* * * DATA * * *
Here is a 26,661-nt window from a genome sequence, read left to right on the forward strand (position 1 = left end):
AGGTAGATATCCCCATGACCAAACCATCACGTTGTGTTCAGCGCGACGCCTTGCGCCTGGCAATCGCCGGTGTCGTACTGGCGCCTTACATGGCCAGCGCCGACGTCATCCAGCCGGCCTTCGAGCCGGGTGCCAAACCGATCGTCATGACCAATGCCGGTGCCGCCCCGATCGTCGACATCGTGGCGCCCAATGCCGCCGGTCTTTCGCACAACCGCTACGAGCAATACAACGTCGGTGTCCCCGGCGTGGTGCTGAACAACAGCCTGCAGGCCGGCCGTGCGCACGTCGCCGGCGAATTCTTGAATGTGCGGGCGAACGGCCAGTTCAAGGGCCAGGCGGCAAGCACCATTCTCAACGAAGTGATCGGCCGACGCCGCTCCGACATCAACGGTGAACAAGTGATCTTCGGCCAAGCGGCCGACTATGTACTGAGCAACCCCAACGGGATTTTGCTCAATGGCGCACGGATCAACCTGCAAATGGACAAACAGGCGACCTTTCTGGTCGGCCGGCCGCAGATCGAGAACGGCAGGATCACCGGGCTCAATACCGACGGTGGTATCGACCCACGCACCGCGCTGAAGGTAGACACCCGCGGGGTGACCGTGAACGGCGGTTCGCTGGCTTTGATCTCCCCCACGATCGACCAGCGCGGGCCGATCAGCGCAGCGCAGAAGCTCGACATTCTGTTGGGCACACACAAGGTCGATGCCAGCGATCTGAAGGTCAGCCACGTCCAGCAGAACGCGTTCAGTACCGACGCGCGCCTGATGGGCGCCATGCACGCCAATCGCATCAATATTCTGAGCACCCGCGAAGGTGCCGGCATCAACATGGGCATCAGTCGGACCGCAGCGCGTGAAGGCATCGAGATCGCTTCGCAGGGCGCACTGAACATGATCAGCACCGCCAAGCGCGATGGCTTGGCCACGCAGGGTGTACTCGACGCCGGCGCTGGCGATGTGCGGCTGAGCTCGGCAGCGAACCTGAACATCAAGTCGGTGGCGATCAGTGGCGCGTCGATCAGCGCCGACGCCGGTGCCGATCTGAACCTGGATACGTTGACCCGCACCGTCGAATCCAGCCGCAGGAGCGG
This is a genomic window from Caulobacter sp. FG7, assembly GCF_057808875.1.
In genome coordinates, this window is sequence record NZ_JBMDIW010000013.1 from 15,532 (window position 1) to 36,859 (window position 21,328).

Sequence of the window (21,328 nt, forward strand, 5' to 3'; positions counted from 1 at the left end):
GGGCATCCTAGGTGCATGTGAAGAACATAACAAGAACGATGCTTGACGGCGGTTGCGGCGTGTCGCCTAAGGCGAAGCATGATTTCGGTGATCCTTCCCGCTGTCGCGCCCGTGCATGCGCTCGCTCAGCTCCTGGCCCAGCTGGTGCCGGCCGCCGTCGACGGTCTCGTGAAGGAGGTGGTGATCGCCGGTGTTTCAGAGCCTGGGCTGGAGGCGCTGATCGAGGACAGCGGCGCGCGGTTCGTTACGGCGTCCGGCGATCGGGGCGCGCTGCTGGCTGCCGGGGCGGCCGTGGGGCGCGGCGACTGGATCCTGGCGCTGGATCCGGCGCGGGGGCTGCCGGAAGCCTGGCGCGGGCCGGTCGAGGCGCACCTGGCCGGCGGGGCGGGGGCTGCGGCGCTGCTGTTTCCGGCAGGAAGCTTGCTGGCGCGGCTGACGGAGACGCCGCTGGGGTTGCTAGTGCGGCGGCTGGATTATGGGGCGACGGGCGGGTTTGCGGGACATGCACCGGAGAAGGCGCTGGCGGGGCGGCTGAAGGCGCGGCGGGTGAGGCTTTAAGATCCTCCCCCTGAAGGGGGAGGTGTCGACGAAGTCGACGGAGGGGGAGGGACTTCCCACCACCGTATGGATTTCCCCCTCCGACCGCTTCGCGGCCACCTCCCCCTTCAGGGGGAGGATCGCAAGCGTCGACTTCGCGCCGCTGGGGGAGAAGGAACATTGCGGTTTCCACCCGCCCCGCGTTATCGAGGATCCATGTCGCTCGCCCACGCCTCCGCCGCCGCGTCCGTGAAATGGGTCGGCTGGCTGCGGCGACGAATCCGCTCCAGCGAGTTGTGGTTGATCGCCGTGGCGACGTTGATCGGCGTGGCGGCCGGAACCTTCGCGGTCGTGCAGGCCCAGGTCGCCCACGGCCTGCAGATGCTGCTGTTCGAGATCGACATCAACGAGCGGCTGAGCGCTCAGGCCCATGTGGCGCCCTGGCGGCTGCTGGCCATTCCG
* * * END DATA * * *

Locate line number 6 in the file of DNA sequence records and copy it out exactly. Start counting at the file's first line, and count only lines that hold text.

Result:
GGGCATCCTAGGTGCATGTGAAGAACATAACAAGAACGATGCTTGACGGCGGTTGCGGCGTGTCGCCTAAGGCGAAGCATGATTTCGGTGATCCTTCCCGCTGTCGCGCCCGTGCATGCGCTCGCTCAGCTCCTGGCCCAGCTGGTGCCGGCCGCCGTCGACGGTCTCGTGAAGGAGGTGGTGATCGCCGGTGTTTCAGAGCCTGGGCTGGAGGCGCTGATCGAGGACAGCGGCGCGCGGTTCGTTACGGCGTCCGGCGATCGGGGCGCGCTGCTGGCTGCCGGGGCGGCCGTGGGGCGCGGCGACTGGATCCTGGCGCTGGATCCGGCGCGGGGGCTGCCGGAAGCCTGGCGCGGGCCGGTCGAGGCGCACCTGGCCGGCGGGGCGGGGGCTGCGGCGCTGCTGTTTCCGGCAGGAAGCTTGCTGGCGCGGCTGACGGAGACGCCGCTGGGGTTGCTAGTGCGGCGGCTGGATTATGGGGCGACGGGCGGGTTTGCGGGACATGCACCGGAGAAGGCGCTGGCGGGGCGGCTGAAGGCGCGGCGGGTGAGGCTTTAAGATCCTCCCCCTGAAGGGGGAGGTGTCGACGAAGTCGACGGAGGGGGAGGGACTTCCCACCACCGTATGGATTTCCCCCTCCGACCGCTTCGCGGCCACCTCCCCCTTCAGGGGGAGGATCGCAAGCGTCGACTTCGCGCCGCTGGGGGAGAAGGAACATTGCGGTTTCCACCCGCCCCGCGTTATCGAGGATCCATGTCGCTCGCCCACGCCTCCGCCGCCGCGTCCGTGAAATGGGTCGGCTGGCTGCGGCGACGAATCCGCTCCAGCGAGTTGTGGTTGATCGCCGTGGCGACGTTGATCGGCGTGGCGGCCGGAACCTTCGCGGTCGTGCAGGCCCAGGTCGCCCACGGCCTGCAGATGCTGCTGTTCGAGATCGACATCAACGAGCGGCTGAGCGCTCAGGCCCATGTGGCGCCCTGGCGGCTGCTGGCCATTCCG